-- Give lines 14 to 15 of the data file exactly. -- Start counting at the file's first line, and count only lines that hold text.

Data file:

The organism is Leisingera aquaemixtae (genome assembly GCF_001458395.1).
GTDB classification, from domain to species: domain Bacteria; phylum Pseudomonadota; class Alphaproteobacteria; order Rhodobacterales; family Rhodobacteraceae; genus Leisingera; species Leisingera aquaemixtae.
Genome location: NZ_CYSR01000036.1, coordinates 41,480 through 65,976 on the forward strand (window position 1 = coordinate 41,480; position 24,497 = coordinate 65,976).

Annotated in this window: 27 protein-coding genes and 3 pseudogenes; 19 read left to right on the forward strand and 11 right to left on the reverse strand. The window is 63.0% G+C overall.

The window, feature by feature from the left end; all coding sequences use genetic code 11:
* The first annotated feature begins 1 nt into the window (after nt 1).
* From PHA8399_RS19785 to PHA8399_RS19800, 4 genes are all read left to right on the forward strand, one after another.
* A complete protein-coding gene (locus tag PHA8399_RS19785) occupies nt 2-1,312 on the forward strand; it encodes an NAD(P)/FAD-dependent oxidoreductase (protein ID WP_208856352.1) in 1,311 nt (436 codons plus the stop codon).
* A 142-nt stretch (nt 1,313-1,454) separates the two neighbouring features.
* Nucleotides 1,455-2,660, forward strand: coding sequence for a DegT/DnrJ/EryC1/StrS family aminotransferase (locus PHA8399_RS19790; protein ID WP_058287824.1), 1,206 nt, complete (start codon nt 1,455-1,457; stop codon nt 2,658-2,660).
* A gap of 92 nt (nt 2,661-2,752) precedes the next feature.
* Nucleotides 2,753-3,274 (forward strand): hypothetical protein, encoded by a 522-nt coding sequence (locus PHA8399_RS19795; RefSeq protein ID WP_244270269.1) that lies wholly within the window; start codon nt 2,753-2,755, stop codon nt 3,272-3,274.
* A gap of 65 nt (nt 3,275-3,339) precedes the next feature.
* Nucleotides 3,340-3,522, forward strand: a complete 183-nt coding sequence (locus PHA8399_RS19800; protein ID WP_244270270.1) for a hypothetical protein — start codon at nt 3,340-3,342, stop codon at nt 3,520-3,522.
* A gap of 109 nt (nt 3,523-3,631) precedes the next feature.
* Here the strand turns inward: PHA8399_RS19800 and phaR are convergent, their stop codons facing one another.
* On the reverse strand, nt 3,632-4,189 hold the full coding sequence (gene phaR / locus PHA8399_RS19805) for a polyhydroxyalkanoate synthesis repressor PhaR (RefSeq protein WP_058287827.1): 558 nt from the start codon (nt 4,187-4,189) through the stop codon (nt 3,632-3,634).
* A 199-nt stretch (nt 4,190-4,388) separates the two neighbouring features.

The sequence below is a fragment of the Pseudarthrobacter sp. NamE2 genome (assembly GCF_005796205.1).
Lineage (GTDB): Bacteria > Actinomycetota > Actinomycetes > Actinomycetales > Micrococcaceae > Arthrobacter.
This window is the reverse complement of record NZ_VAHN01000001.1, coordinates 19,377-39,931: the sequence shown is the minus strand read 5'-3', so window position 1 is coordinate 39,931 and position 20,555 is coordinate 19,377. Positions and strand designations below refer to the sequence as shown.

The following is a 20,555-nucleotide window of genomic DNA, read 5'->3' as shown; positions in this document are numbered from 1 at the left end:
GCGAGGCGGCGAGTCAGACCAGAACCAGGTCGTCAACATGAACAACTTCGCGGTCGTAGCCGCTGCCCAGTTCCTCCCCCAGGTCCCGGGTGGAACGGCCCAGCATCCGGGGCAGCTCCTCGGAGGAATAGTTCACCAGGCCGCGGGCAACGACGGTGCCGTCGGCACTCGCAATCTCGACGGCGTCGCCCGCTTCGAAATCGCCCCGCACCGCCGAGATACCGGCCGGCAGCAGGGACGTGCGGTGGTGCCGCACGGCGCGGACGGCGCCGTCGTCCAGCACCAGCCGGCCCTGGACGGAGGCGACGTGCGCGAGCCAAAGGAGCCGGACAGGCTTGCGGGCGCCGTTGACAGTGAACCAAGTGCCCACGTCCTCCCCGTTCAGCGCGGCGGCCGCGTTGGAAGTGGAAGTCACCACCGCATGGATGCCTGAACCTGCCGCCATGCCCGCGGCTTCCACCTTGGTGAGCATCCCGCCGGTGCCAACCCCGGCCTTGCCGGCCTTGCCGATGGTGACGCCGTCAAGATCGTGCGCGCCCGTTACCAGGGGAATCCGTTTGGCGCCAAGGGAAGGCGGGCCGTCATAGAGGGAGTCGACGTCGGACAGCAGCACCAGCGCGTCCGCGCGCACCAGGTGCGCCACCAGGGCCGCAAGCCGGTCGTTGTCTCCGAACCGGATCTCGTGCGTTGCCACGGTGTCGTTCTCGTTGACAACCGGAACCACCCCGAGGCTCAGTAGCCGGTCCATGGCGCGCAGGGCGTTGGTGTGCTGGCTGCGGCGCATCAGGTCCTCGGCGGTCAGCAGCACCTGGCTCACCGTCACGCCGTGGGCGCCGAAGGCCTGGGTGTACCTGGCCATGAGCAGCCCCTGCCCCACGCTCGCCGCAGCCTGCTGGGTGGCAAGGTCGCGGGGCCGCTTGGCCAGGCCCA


* Nucleotides 3,340-3,522, forward strand: a complete 183-nt coding sequence (locus PHA8399_RS19800; protein ID WP_244270270.1) for a hypothetical protein — start codon at nt 3,340-3,342, stop codon at nt 3,520-3,522.
* A gap of 109 nt (nt 3,523-3,631) precedes the next feature.